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Straight Real World Star Isn't Shy About What 'Just Happened' With Other Men

Straight Real World Star Isn't Shy About What 'Just Happened' With Other Men


More than 20 years after The Real World first began airing, a new crop of young castmates may show that our ideas of sex and identity have changed a lot over the years.

When the 28th season of MTV's two-decades-old The Real World premieres tonight, it'll be hard for old timers like me not to think of that third season, 1994's Real World: San Francisco, which brought to the screen Pedro Zamora, a 22-year-old out gay, HIV-positive AIDS educator. There had never been a person like Zamora on-screen, and though he had drama -- including homophobic bullying and constant conflict with David "Puck" Rainey -- MTV's young viewers tentatively embraced him, calling him brave and bold and other adjectives that were appropriate to the day.

Flash forward to The Real World: Portland, and viewers will meet the 2013 incarnation of orientation: Marlon Williams, a former Texas Tech linebacker from Pflugerville, Texas. Williams, 24, isn't gay. He isn't bisexual either, he says. But he has had sex with men.

He feels no shame, he says, and like many of his generation, Williams -- who says he was embraced by the gay community -- argues that sexual orientation and who you have sex with or who you love just doesn't matter anymore. We spoke with Williams to talk about The Real World: Portland, being a preacher's son, and what was best about the infamously "Keep It Weird" city.

The Advocate: OK, this is awkward. MTV tells us "Marlon has had intercourse with a man before and does identify with being bisexual. But he says that he is more attracted to women and doesn't think he would be with a man again." We could just take their word for it, but we'd rather you tell us yourself how you identify and why.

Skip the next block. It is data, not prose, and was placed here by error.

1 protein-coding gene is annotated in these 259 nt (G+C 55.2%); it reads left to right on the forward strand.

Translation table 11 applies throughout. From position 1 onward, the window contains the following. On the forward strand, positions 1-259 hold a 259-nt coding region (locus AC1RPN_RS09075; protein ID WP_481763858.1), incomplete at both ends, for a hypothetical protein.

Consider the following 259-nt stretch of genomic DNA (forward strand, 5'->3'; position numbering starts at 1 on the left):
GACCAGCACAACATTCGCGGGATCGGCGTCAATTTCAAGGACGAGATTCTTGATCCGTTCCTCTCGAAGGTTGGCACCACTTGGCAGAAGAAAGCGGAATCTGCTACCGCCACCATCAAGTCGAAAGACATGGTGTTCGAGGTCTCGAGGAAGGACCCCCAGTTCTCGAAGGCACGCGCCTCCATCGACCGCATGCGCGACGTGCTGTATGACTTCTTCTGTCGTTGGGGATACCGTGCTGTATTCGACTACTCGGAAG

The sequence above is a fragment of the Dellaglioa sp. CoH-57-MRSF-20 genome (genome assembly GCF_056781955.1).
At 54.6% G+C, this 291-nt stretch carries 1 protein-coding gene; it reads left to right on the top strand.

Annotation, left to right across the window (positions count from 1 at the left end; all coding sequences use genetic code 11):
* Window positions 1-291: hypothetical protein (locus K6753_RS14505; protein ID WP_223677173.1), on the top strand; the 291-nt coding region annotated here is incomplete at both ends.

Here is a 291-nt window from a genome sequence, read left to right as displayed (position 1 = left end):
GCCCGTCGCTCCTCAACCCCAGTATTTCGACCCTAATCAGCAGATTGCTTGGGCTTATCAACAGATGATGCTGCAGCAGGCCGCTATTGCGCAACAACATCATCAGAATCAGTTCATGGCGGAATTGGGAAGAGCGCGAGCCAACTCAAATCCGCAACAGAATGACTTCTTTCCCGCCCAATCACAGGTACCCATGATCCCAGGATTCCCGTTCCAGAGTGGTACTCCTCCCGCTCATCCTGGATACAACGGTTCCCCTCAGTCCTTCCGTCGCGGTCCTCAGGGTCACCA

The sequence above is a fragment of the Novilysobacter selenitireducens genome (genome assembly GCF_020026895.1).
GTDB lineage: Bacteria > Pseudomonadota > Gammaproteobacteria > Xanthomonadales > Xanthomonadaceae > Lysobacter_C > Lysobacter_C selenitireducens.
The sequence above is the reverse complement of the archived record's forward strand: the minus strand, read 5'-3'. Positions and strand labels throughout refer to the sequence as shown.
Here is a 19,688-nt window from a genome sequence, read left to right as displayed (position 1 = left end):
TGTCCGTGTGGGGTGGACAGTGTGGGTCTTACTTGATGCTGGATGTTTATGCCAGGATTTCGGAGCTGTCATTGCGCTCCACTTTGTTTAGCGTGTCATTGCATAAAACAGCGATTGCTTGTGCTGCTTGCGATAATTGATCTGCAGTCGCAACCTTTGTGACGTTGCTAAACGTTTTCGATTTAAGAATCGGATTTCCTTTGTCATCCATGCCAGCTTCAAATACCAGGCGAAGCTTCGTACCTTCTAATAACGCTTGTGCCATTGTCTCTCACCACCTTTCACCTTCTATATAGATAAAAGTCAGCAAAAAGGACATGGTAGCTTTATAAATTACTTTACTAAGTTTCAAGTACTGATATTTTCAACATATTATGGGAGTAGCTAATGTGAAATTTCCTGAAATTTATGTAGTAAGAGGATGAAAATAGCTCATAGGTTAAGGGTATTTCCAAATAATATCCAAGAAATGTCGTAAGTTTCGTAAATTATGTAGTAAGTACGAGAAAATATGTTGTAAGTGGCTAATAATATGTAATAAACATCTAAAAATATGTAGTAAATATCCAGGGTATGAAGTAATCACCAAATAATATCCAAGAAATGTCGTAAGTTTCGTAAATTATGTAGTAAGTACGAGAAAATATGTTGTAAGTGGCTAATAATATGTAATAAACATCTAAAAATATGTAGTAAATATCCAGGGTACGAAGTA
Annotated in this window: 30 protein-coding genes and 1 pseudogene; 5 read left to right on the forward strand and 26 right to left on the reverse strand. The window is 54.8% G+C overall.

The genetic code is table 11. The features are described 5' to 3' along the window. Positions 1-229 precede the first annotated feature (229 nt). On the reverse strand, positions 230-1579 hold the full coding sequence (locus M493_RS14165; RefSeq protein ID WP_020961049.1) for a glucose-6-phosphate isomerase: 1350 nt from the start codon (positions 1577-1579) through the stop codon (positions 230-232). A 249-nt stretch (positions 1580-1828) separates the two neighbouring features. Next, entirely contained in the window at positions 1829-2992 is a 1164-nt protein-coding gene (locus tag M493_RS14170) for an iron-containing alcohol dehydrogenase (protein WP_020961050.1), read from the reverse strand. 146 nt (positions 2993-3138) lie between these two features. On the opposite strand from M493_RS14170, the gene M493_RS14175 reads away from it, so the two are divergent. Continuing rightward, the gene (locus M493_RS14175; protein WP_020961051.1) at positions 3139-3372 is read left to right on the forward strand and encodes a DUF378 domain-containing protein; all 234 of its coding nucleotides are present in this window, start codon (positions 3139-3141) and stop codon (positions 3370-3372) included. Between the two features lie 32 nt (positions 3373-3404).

Marlon WIlliams: Well, I don't consider myself bisexual, because I'm not sexually attracted to men. I did have sex with a man but my reasoning for it was different. It was in a hectic time of my life filled with fighting a lot of life battles. I was just making a lot of decisions that I would not normally make. At that time in my life the gay community embraced me, and it is one of those things that just happened. I have nothing against people who are bisexual or gay, but that is not my preference.

How do women react when you tell them?
That's funny, because it's not a part of my conversations with women. It hasn't really come up with any of the females I've been involved with. Most women I've been interested in lately don't even care. I mean, whatever your sexual orientation is who cares? If you're happy that is all that matters.

You're the son of a preacher and were raised with conservative values. Does that cause conflict for you in terms of your sexuality?
Well, sex in any form is hard, because the beliefs of my parents say that you are supposed to wait for marriage. The big misconception used in religion is that some sin is worse than others. That isn't true. All sin is equal. Therefore, anything I do that is sinful can be forgiven if I repent and make changes. My belief is that God forgives anybody who believes and wants a new start in life.